“With the Volunteers trained and oil still washing up on our beaches, we know people are frustrated with the official volunteer efforts coming to an end, prematurely.  Stay tuned for additional clean-ups to be organized, timed with the tides.  Please continue to help us get feedback on the state of the beaches, on site, photos, stories.”

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 REMINDERS TO ALL VOLUNTEERS:

Courtesy of Lynn Stone.  Feel free to forward.

  • Picking up Globules: This outline is intended as a refresher for those who have taken the HazMat course. If you have not taken the 4 hour course and you want to pick up oil anyway, the ‘authorities‘ are saying you can’t do that on your own familiar beaches that you love and enjoy. Many people are picking up oil without the training. They could be exposing themselves to toxins.

  • Currently, the officials are are no longer recruiting volunteers anyway. The beaches will have oil washing up on them for a while still. Things may be different in Marin, which was hard hit. Please follow these HazMat guidelines for safety reasons, both for yourself and others. Thank you!

  • Tyvek suits are available at many hardwear stores, as are good nitrile gloves, bags, and good old duct tape! Get a strong garbage bag and whatever tools you want. A kitty litter scoop might work, or some kind of strainer type kitchen tool. Some areas of beach will have big globs, some will be very small. You might want knee pads if you think they would help. What you do with the oil you pick up will depend on where you are. Please do not just put it in the garbage. Call available phone #’s at the top of the page for safe pick up in SF, or inquire locally.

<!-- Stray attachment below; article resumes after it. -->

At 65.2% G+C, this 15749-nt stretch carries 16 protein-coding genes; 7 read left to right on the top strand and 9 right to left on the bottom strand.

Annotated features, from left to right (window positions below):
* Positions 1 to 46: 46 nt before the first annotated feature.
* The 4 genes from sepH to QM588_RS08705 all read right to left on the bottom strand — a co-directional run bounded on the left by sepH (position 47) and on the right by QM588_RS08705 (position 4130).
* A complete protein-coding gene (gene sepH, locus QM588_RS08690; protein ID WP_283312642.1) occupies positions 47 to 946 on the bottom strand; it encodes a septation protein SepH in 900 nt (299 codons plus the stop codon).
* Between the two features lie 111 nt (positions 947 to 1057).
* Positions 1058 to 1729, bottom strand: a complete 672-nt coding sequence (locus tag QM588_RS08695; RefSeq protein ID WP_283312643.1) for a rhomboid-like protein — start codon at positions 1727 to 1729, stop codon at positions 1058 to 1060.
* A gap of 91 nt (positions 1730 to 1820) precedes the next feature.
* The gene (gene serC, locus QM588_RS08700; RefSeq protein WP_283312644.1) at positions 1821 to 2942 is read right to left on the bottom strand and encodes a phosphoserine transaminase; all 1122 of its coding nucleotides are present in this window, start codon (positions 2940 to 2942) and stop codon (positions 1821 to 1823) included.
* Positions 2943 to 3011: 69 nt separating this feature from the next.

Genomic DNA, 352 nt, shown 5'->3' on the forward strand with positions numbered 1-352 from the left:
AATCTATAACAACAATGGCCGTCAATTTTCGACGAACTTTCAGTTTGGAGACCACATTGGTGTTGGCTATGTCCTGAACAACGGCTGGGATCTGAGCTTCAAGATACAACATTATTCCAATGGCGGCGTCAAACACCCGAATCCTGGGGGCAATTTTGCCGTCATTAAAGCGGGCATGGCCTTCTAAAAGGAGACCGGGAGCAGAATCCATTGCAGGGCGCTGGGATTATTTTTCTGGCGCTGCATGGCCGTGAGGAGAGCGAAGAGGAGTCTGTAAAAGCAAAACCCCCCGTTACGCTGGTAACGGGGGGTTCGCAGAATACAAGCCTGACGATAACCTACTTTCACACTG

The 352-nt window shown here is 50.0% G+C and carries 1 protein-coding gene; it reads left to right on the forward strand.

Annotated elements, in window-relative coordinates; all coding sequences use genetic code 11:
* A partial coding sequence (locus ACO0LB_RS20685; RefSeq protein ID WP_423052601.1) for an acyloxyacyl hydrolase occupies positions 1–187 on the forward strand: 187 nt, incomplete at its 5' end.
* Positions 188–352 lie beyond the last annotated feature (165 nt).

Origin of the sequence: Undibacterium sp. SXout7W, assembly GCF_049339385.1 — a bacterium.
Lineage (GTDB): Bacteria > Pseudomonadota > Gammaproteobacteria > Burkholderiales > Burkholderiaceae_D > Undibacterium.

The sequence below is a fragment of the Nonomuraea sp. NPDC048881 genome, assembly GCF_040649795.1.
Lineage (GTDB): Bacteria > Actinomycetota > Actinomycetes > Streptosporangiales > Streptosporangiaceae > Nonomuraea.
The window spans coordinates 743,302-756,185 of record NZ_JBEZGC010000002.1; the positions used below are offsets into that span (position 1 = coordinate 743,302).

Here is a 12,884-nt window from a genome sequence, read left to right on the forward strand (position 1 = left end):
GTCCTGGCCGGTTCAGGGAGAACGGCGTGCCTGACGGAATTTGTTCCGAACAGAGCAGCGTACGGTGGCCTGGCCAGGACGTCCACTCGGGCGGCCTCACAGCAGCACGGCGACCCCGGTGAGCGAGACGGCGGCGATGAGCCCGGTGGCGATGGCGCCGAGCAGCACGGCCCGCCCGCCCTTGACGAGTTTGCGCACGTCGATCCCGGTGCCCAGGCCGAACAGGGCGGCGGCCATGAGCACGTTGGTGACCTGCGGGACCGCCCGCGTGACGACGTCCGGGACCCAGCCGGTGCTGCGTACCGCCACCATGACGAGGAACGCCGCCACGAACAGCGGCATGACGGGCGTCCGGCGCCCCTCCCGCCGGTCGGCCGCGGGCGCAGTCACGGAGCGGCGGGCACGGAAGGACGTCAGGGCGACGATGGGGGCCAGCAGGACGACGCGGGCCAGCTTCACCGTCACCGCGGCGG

• General spill and oil info:
    There are spills in the bay every day.The oil was diesel also, so it spread a lot and was hard to boom. The oil is now a slight hazard to clean up crews. It is not a reactive chemical. Good compatibility with the tyvek suits and protective gear.EXPOSURE. Short term exposure is called acute exposure; long term exposure is called chronic.Much of the cancer causing chemicals have evaporated. Fresh oil evaporates toxics, Benzene, toulene, xylene. In low lying areas don’t smoke, as there could be a suffocation risk. The oil is no longer fresh, and fumes should not accumulate. Still, be aware.Rotten oil smell is hydrogen sulfide.This stuff is globtastic, there are up to 6 ft globs.